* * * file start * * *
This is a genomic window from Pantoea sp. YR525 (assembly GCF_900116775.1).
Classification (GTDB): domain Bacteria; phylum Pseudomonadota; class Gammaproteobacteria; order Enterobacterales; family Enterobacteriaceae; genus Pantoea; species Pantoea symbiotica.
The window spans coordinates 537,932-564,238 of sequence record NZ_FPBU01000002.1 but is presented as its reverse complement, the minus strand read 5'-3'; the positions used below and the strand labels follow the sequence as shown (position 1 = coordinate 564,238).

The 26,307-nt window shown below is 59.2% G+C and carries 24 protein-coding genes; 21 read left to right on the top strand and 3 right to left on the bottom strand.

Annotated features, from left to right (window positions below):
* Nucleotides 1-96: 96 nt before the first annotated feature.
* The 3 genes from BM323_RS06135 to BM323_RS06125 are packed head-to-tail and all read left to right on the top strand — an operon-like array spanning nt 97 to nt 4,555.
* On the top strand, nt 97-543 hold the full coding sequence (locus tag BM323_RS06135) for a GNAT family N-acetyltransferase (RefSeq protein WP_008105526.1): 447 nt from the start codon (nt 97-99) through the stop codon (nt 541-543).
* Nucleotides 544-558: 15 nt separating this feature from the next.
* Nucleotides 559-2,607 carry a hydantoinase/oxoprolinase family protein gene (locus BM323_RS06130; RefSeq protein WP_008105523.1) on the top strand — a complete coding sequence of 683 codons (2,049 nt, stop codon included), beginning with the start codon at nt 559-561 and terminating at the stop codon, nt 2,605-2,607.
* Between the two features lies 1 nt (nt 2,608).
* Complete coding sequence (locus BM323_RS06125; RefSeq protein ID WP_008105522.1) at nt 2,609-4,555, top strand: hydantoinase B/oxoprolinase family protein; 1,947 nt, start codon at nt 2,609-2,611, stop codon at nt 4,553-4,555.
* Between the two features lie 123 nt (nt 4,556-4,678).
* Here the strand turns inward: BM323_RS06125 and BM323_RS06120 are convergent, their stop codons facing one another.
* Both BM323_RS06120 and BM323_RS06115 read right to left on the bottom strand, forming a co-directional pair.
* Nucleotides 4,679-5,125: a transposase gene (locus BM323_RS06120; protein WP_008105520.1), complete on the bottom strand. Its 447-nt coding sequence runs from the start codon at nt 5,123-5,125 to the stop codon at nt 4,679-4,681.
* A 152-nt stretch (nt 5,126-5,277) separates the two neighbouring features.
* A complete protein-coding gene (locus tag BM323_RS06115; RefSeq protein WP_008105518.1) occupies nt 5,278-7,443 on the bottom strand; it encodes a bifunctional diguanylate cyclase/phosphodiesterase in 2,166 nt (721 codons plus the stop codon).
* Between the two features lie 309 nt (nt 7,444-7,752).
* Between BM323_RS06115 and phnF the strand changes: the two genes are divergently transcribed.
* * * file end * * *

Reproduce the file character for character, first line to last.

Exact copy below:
This is a genomic window from Pantoea sp. YR525 (assembly GCF_900116775.1).
Classification (GTDB): domain Bacteria; phylum Pseudomonadota; class Gammaproteobacteria; order Enterobacterales; family Enterobacteriaceae; genus Pantoea; species Pantoea symbiotica.
The window spans coordinates 537,932-564,238 of sequence record NZ_FPBU01000002.1 but is presented as its reverse complement, the minus strand read 5'-3'; the positions used below and the strand labels follow the sequence as shown (position 1 = coordinate 564,238).

The 26,307-nt window shown below is 59.2% G+C and carries 24 protein-coding genes; 21 read left to right on the top strand and 3 right to left on the bottom strand.

Annotated features, from left to right (window positions below):
* Nucleotides 1-96: 96 nt before the first annotated feature.
* The 3 genes from BM323_RS06135 to BM323_RS06125 are packed head-to-tail and all read left to right on the top strand — an operon-like array spanning nt 97 to nt 4,555.
* On the top strand, nt 97-543 hold the full coding sequence (locus tag BM323_RS06135) for a GNAT family N-acetyltransferase (RefSeq protein WP_008105526.1): 447 nt from the start codon (nt 97-99) through the stop codon (nt 541-543).
* Nucleotides 544-558: 15 nt separating this feature from the next.
* Nucleotides 559-2,607 carry a hydantoinase/oxoprolinase family protein gene (locus BM323_RS06130; RefSeq protein WP_008105523.1) on the top strand — a complete coding sequence of 683 codons (2,049 nt, stop codon included), beginning with the start codon at nt 559-561 and terminating at the stop codon, nt 2,605-2,607.
* Between the two features lies 1 nt (nt 2,608).
* Complete coding sequence (locus BM323_RS06125; RefSeq protein ID WP_008105522.1) at nt 2,609-4,555, top strand: hydantoinase B/oxoprolinase family protein; 1,947 nt, start codon at nt 2,609-2,611, stop codon at nt 4,553-4,555.
* Between the two features lie 123 nt (nt 4,556-4,678).
* Here the strand turns inward: BM323_RS06125 and BM323_RS06120 are convergent, their stop codons facing one another.
* Both BM323_RS06120 and BM323_RS06115 read right to left on the bottom strand, forming a co-directional pair.
* Nucleotides 4,679-5,125: a transposase gene (locus BM323_RS06120; protein WP_008105520.1), complete on the bottom strand. Its 447-nt coding sequence runs from the start codon at nt 5,123-5,125 to the stop codon at nt 4,679-4,681.
* A 152-nt stretch (nt 5,126-5,277) separates the two neighbouring features.
* A complete protein-coding gene (locus tag BM323_RS06115; RefSeq protein WP_008105518.1) occupies nt 5,278-7,443 on the bottom strand; it encodes a bifunctional diguanylate cyclase/phosphodiesterase in 2,166 nt (721 codons plus the stop codon).
* Between the two features lie 309 nt (nt 7,444-7,752).
* Between BM323_RS06115 and phnF the strand changes: the two genes are divergently transcribed.